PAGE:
Pet insurance is meant to protect owners from paying exorbitant medical bills when their pet gets injured or falls sick. While convenient for your peace of mind, pet care policies can also cost hundreds or even thousands of dollars a year. If you're financially secure enough to pay a large sum out of pocket for emergency pet care, you can probably do without insurance. But if you wouldn't be able to pay thousands for an unexpected treatment, you should consider taking out an insurance policy.
- Should You Get Pet Insurance?
- What are the Costs of Pet Insurance?
- What Pet Insurance Plans are Available?
Is Pet Insurance Worth the Cost?
When choosing whether or not to get a pet insurance plan, there are three questions to consider: how much you'd be willing to pay if your pet has a serious emergency, how much you could actually pay, and how much tolerance you have for risk. While the cost of remedying something like an ear infection or upset stomach likely won't cost you more than a few hundred dollars, more serious health problems can cost multiple thousands. If you don't have insurance, you might be forced to put your dog down for economic reasons.
If you wouldn't be able to afford a major operation—and you don't want financial constraints to decide your pet's fate—then you should get insurance. For a plan with decent coverage, the average cost of pet insurance is around $45 per month for dogs and $25 for cats. In most cases, the annual costs of such plans will be significantly less than a large operation. Consider that the surgery for removing a shoe or chew toy from a dog's stomach can be as much as $7,000, while insurance will be between $300 and $600 per year. Assuming a $500 deductible and 80% reimbursement level, the table below illustrates the costs versus benefits of pet insurance.
|Condition||Most common in...||Treatment||Annual Insurance Cost||Yearly Savings|
|Acute kidney failure||Cats||$15,000||$300||$11,600|
While some of the treatment costs listed above are for the most severe cases, you can see how much a pet insurance plan will save you if the unexpected happens. Though you can end up paying an insurance premium for years and never receive the benefit, it's better to think of insurance as an annual cost. If nothing happens to your pet during one policy year, then you've protected your pet and your wallet for the next year.
It's important to emphasize that insurance is only helpful and worthwhile for large, unexpected expenses. Most insurers do not cover preexisting conditions or routine check ups. For those treatments and for wellness exams, you'll pay out of pocket either way. As such, the decision to purchase pet insurance comes down to risk: how financially and emotionally comfortable are you with the risk that the bill for saving your pet's life is out of your price range?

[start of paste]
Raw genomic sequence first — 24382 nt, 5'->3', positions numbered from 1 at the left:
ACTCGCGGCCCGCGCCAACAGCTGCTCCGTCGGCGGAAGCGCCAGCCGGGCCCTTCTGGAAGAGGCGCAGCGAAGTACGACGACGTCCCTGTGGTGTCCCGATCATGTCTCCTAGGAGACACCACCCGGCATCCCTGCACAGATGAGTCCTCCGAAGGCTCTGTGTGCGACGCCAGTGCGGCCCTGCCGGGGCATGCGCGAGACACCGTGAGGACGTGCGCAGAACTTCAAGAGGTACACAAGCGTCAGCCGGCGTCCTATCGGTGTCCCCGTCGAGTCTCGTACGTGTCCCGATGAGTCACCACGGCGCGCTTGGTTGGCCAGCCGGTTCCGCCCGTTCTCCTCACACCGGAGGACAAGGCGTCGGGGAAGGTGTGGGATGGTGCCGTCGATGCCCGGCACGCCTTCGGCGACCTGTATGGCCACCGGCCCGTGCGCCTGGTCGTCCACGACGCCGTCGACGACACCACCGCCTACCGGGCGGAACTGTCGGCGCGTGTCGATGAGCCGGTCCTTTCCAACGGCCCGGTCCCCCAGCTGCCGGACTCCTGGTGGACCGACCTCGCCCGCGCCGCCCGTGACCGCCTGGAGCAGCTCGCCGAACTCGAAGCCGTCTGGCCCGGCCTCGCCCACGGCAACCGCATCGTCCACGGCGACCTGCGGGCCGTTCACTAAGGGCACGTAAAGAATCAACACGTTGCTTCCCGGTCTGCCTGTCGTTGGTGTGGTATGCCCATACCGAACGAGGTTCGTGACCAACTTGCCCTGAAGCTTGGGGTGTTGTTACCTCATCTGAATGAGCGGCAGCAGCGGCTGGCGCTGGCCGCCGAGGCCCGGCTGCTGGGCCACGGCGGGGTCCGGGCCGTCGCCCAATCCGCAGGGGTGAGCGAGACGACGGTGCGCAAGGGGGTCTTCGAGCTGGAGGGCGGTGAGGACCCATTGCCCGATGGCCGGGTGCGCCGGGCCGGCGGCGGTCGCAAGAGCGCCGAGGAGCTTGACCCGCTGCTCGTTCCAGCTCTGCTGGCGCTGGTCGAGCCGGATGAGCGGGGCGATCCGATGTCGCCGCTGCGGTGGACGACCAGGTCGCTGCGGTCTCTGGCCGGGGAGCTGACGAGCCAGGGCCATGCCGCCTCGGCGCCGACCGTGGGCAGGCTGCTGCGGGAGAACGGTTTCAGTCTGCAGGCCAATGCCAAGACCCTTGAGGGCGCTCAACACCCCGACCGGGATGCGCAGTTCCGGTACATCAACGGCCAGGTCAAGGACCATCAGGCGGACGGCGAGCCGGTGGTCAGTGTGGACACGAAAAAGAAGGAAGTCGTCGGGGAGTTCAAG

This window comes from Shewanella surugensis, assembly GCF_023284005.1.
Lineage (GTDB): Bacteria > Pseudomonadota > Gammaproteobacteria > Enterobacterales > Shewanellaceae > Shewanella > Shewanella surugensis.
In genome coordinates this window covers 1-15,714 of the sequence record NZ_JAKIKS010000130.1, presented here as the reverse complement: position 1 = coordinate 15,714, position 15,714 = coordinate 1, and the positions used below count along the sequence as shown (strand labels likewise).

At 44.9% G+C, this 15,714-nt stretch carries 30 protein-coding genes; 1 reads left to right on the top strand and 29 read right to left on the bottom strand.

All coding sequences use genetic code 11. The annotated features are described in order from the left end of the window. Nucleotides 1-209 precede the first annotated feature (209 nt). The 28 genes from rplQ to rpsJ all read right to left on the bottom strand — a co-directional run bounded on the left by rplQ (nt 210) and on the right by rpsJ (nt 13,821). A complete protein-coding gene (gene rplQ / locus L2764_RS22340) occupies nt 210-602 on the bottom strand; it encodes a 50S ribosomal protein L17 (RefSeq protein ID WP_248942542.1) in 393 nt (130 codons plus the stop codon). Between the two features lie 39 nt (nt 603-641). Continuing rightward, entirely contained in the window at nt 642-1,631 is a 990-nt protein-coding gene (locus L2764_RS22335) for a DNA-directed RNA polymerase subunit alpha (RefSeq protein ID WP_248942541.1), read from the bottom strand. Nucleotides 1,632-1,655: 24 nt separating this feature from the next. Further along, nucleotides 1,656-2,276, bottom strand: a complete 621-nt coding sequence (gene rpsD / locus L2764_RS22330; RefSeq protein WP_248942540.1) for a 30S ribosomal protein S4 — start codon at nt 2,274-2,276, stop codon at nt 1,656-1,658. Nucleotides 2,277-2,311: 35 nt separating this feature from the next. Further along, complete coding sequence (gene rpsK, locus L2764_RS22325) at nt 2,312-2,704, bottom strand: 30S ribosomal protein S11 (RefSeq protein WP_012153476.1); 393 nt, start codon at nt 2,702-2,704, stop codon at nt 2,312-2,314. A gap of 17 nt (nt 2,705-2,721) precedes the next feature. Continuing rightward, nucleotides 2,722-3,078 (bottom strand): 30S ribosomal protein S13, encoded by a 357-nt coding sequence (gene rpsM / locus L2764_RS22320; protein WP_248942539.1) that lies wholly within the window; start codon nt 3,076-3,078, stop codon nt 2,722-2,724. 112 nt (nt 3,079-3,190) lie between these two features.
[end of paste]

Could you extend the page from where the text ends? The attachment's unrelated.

Pet Insurance Costs
The cost of pet insurance varies depending on where you live, your pet's age and breed, and the level of coverage you want. In most cases, you'll end up paying between $25 and $70 to insure your dog, and between $10 and $40 to insure your cat. These costs can be lower or higher depending on how much coverage you want. For example, you can pay more each month in exchange for a larger payout when your dog or cat gets an eligible treatment.
If you're considering purchasing a policy, you should get an actual quote from an insurers' website. You can also compare pet insurance plans to find the policy that best matches your budget and desired level of coverage. The table below shows quotes for two sample pet profiles: a 4 year old male Labrador, and a 4 year old female Bengal cat. For older pets, the costs of pet insurance will likely be much higher and may not be worth the expense.
|Rank||Insurer||Monthly Dog Premium||Monthly Cat Premium|
Pet Insurance Plans
If you do choose to purchase pet insurance, you should get a policy that covers both accidents and illnesses. Because pet health insurance doesn't cover normal check ups or preventative care, accident and illness protection is the only real benefit of buying coverage. While the covered diseases can sometimes be limited, the good news is that most pet insurance plans are highly customize and allow policyholders to choose their deductible, reimbursement level and annual or incident maximum.
Your deductible is the amount of money you have to pay for treatment before insurance kicks in. This ranges from $0 to $1,000 for most plans, with higher costs for a lower deductible. Reimbursement options are usually available from 50% to 100%, meaning that you can choose to be partially or fully reimbursed. And the range for annual and incident maximums varies from as low as $1,000 to higher than $15,000--though you'll be paying substantially more for a higher max.
Finally, it's important to note that pet insurance works differently than normal health insurance. Whereas companies who cover humans pay for medical fees upfront, pet insurance companies require owners to pay for medical bills and then apply for reimbursement. Some owners express frustration at the reimbursement process and are surprised to learn that certain conditions aren't covered. If you're unsure about what's covered, make sure to read over your specific contract and ask the company questions about your plan.